Androgynous Virgins and the Threat of Rape in the Fourth Century

  • Maud Burnett McInerney
Part of the The New Middle Ages book series (TNMA)

Abstract

In Caesarea, in Palestine, in 308 or 309, a virgin from Gaza was arrested and publicly tortured, not for being a Christian, although she was one, but because, horrified by stories of women sexually abused by the Roman authorities, she had dared to suggest that any emperor who appointed such ministers was a tyrant. Her crime, in other words, was political and not religious; she had spoken treason. In the crowd that witnessed her torture stood another virgin named Valentina. She shouted out to the executioners, demanding to know how long her “sister” was to be brutalized. As she must have known would happen, she too was arrested and dragged up to the tribunal, where she kicked over the altar, scattering the coals from the brazier upon which Christians were invited to cast incense in honor of the emperor. Evidently, this gave the authorities an idea: Valentina and the woman from Gaza were burned to death together.1

Keywords

Married Woman Sexual Desire Fourth Century Store Brand Double Crown 
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Notes

  1. 2.
    G. E. M. de Ste Croix argued that the Great Persecution wasn’t so great after all; see “Aspects of the Great Persecution,” HThR 47 (1954): 75–113. T. D. Barnes, Constantine and Eusebius (Cambridge, MA: Harvard University Press, 1981) believes that de Ste Croix underestimates the body count. Certainly Christians in the hundreds died between 303 and 312 in the East as a result of edicts promulgated by Diocletian; many more were tortured and released. See Barnes, Constantine and Eusebius, pp. 20–24 and 148–63.Google Scholar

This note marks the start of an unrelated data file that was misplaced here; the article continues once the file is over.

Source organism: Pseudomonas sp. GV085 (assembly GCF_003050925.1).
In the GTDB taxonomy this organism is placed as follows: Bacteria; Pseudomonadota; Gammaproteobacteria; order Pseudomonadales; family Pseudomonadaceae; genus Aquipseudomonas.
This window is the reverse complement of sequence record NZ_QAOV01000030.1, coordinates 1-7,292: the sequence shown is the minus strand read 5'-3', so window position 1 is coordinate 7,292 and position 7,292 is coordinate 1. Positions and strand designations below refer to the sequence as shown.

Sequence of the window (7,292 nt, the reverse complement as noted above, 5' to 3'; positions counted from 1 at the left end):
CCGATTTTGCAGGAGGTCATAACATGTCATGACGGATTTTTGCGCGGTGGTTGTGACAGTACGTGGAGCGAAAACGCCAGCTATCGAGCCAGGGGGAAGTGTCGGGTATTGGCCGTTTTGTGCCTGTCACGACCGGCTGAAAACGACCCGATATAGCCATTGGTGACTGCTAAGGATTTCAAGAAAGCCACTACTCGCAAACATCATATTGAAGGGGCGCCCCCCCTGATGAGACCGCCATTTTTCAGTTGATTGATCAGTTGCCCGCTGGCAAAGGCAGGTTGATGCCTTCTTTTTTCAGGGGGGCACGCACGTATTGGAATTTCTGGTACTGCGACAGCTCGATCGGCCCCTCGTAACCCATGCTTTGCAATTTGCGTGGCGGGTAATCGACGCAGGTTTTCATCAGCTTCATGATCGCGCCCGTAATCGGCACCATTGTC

2. 3.
    On the criteria for establishing historical veracity in accounts of martyrdom, the best is still Hippolyte Delehaye, Les Passions des Martyrs et les Genres Littéraires (Brussels: Bollandistes, 1920; rpt. 1966).Google Scholar
  3. 5.
    Influential examples of transvestite rhetoric include Jerome’s insistence that the woman who leaves her husband for the sake of her Savior “will cease to be a woman and will be called man” (Adv. Jov., PL 23: 533) or Gregory of Nyssa’s doubt concerning whether his sister Macrina can still be accurately called a woman, given the degree to which she has surpassed her “nature” (Life of Macrina, ed. with French trans. P. Maraval, Sources chrétiennes 178 (Paris: Cerf, 1971)). On femaleness as a transcendable defect see, among many others, Elizabeth A. Clarke, Jerome, Chrysostom and Friends, Studies in Women and Religion 2 (1979), p. 55; Jane Tibbets Schulenburg, Forgetful of Their Sex: Female Sanctity and Society ca. 500–1100 (Chicago: University of Chicago Press, 1998), pp. 155–66.Google Scholar